Doctor insights on:
Please explain why is pulmonary arterial blood pressure less than systemic arterial blood pressure?
PAP: The resistance to flow of blood is much lower in the lung than in the systemic circulation, this is why the pa pressure is normally lower than systemic pressure, the blood flow in both circuits is normally the same and pressure equals flow times resistance. ...Read more
NO: Varicose veins are a health concern as they can cause progressive deterioration of the leg venous blood flow over time, as the condition tends to be progressive (especially is you have the problem starting at age 20 yo). But there is no correlation with varicose vein disease and systemic hypertension. There is isolated "venous hypertension" in the legs with varicose veins, but this is different. ...Read moreSee 1 more doctor answer
DVT: 20yo is kinda young to have blood clots in legs but it's not that rare either, especially in those w/genetic risks eg thrombophilia, taking estrogen-based birth control, have had recent major surgery or traveled extensively w/o much movement eg transoceanic flight. Deep venous thrombosis (DVT) can loosen & move to lungs where they're deadly eg pulmonary embolism. Go to ER immediately for treatment ...Read more
Very different: Varicose veins are defective veins that have weakened walls. Blood clots can form in varicose veins, a condition known as "thrombophlebitis, " but the majority of varicose veins do not have blood clots. Blood clots can also form in the deep veins, a condition known as dvt. This is a serious condition occurs more commonly after surgery, trauma, long plane/car rides, during pregnancy, among others. ...Read moreSee 3 more doctor answers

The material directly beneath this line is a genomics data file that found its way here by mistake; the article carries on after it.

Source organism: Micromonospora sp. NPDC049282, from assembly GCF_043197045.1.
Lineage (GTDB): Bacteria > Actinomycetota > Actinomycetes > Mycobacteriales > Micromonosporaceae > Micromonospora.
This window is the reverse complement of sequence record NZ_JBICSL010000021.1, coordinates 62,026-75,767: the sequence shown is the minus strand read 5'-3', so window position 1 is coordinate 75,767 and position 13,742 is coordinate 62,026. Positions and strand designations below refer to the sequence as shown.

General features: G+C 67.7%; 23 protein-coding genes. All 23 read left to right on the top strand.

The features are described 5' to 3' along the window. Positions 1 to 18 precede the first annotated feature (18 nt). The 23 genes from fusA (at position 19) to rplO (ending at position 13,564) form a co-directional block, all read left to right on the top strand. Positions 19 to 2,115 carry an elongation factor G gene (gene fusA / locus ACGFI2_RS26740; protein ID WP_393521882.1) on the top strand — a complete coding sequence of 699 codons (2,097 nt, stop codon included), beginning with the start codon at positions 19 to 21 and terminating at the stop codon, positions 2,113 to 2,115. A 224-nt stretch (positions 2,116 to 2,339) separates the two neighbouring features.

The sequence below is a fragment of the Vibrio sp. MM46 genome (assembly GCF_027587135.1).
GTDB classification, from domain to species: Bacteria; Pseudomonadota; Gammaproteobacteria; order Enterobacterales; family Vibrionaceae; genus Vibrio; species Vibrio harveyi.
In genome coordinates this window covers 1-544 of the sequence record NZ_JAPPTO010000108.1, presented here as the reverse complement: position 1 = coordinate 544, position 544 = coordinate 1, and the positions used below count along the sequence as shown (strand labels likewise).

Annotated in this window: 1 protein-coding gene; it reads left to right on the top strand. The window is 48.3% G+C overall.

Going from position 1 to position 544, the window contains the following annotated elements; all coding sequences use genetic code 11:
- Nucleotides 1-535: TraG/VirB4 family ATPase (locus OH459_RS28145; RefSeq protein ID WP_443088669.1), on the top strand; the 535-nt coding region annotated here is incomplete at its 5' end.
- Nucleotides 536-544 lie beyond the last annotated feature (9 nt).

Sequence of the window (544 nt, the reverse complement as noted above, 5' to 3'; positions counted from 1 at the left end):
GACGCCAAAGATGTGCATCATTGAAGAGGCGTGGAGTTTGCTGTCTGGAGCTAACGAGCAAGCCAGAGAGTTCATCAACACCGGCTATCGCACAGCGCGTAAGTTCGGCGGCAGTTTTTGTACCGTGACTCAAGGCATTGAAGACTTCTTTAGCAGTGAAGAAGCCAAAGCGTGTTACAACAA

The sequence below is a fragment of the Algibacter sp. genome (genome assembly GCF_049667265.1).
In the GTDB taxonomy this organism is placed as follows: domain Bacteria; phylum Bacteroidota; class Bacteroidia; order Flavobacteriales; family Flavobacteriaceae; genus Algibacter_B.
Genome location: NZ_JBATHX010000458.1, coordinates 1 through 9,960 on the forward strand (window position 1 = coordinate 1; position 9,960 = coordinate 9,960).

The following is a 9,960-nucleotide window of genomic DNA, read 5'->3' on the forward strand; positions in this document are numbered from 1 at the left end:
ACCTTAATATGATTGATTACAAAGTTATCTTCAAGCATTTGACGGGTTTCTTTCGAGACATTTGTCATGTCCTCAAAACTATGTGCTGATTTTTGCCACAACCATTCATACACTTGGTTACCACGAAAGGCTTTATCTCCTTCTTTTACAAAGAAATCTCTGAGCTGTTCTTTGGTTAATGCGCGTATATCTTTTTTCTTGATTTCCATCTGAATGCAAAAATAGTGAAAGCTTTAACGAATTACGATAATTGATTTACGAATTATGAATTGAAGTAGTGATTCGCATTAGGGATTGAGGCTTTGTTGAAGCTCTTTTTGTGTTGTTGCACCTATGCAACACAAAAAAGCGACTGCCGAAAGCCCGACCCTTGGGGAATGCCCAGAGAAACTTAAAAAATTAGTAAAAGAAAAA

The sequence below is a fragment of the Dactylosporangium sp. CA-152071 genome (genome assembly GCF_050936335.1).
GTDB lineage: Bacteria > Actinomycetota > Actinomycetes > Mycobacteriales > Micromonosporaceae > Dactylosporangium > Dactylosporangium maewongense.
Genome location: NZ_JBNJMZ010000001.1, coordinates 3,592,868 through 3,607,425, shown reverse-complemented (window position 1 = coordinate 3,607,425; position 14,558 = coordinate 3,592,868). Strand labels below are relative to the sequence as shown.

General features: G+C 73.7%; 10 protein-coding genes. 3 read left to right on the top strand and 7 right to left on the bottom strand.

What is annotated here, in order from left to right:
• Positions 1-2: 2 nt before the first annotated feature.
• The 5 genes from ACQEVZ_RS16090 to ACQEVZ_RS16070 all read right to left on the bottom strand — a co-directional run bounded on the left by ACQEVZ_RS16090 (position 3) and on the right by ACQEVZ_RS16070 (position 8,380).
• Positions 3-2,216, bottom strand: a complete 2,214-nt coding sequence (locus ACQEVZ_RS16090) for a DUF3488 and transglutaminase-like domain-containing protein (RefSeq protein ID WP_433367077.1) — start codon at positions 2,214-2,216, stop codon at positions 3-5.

Yes. BRVO & CRVO.: Branch retinal vein occlusion (brvo) and central retinal vein occlusion (crvo) are due to clotting in these tiny retinal vessels. There are mild and severe vein obstructions leading to varying degrees of vision loss. In the last five years, several innovations in the treatment of these diseases has occurred. Early detection and treatment of the condition and it's underlying causes is key. Exam. ...Read moreSee 1 more doctor answer
DVT: No. Dvt is diagnosed by venous ultrasound. ...Read more
Pulmonary edema...: Pulmonary edema results in a build-up of fluid in the lungs. There are many etiologies for this but, if the blood vessels in the lungs become inflamed for some reason, they can become "leaky", resulting in pulmonary edema. So, blood vessel inflammation might be what you mean by "swelling"! ...Read moreSee 1 more doctor answer
"Normal systemic venous and pulmonary venus return.The SVC and IVC are of normal caliber.Normal pulmonary venous anatomy."Does aboveMRI rules out clot?
Most likely your OK: Can discuss with your physicianGet a more detailed answer ›
Get evaluated/: Blood or clots in the urine, or hematuria, in the absence of infection, is abnormal and should be worked up. First, a urinary infection must be ruled out. Red cells are common in this setting. If there is no infection, further evaluation is needed to find the source. Work with your doctor to make sure you find a cause, or rule out the more worrisome ones. ...Read more
More useful to : Exclude clots. A blood test may be done as a screening test to check for clots, not specifically in the legs. These tests, if negative are useful in excluding blood clots, but positive results have many false positives. ...Read more
Vein specialist: Spider veins look like spider legs and are usually blue or red and very tiny(1-2 mm) and are several mm to cm long. Varicose veins are large bluish colored veins that are grape-like in appearance. Clots can be superficial on the skin , tender and easy to feel or deep below the skin requiring ultrasound to see associated with pain and swelling. You should see a vein specialist for an evaluation. ...Read moreSee 1 more doctor answer
PULMONARY PRESSURES: Hypertension can cause a myriad of problems ranging from systemic to isolated organ damage (eyes, kidneys). Pulmonary hypertension is "high pulmonary vascular pressures" typically due to a filling issue upon return to the heart (obstruction) or an intrinsic problem of the tissue of the lung itself (stiffness). High blood pressure can worsen pulmonary hypertension but it does not cause it, per se ...Read moreSee 1 more doctor answer